Wing on an Olympic prayer

By Philip Barker
John Ian Wing was never an Olympic champion but his contribution to the Olympic Games has lasted more than 50 years.

Originally from Melbourne, he now lives in London and is watching the development of the London 2012 Games with interest.

He recalled the events at his hometown Games of 1956 while attending the recent National Olympic Academy meeting in Greenwich. “It was not a good time in the world, Australia was trying to bring everybody together but there was the Suez Crisis , the Cold War and the Soviet invasion of Hungary.

“So I came with this idea and wrote a letter marked it personal and confidential (which is the way to get things done!) and I sent it off.”

Incredibly the letter found its way on to the desk of Wilfrid Kent Hughes, head of the Melbourne organising committee. “Dear Friend” it said. “I am a Chinese boy and have just turned 17.”

He went on to say that Melbourne had been a great success because of the friendliness of the Melbourne people and outlined his master plan for a gesture that would go round the world.
“The march I have in mind is different from the opening and will make the Games even greater,
even greater….War politics and nationality will be forgotten what more could any one want if the world could be made as one nation.They must not march but walk freely and wave to the public. When they stop they should be given three cheers.”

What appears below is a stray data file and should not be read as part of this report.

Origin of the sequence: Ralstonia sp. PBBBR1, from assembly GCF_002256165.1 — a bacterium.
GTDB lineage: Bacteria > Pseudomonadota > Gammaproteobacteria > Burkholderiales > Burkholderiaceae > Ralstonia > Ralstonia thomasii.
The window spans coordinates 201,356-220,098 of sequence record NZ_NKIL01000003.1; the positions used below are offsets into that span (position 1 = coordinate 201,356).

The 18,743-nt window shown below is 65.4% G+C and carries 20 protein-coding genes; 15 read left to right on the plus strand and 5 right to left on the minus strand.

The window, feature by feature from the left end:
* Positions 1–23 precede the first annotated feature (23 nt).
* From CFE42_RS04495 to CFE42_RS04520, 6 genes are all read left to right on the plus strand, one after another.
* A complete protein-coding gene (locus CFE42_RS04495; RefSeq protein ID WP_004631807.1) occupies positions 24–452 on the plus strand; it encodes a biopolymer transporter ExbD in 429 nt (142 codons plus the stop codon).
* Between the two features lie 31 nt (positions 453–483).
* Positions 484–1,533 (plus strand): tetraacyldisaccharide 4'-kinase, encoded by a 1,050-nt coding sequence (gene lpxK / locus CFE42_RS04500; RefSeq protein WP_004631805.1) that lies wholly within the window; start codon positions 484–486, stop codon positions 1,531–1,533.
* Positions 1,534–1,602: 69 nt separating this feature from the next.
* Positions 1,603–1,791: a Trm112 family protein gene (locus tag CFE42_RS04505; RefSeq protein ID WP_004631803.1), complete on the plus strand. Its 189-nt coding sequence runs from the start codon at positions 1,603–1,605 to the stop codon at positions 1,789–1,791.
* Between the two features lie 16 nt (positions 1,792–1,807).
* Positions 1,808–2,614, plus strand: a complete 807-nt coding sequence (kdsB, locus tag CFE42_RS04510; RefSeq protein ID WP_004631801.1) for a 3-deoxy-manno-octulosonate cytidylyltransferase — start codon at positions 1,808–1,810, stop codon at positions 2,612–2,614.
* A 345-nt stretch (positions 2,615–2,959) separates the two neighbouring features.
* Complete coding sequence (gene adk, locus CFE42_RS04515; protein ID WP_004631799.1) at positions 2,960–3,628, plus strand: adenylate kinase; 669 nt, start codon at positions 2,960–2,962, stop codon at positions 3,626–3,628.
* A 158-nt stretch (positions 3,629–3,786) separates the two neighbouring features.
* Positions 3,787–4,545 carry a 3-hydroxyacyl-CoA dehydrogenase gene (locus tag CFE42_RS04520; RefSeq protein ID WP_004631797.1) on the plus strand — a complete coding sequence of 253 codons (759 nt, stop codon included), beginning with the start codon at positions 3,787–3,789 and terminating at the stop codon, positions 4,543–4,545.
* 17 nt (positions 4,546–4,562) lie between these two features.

He specified that no more than two members of each team should enter the stadium together.

“The next thing I knew,” Wing said, “it was all over the papers and they were asking for whoever’d written the letter to come forward.

“I hadn’t told anybody who I was. I wrote again to the organisers asking them not to reveal my name. I hadn’t won a gold medal. I’d just done my bit to help the Games.”

To the credit of the Melbourne organisers they responded very quickly. This, remember, was at the height of the Games itself. Wing himself did not attend any event at the Melbourne Olympics but knew he’d changed the face of the closing ceremony, although he still refused all invitations to come forward.

It was only when Kent Hughes died that the full story was revealed. A student was going through his papers and found the name of John Ian Wing.

When the Olympics returned to Australia in 2000, “they invited me to appear at the closing ceremony in Sydney and I was very pleased they named a road after me at the Olympic park”.

Wing’s original letter is now in the Australian government archives and schoolchildren are taught about what he did back in 1956. Wing’s inspired idea has lasted over half a century. Here’s hoping London 2012’s legacy will be at least as long lasting.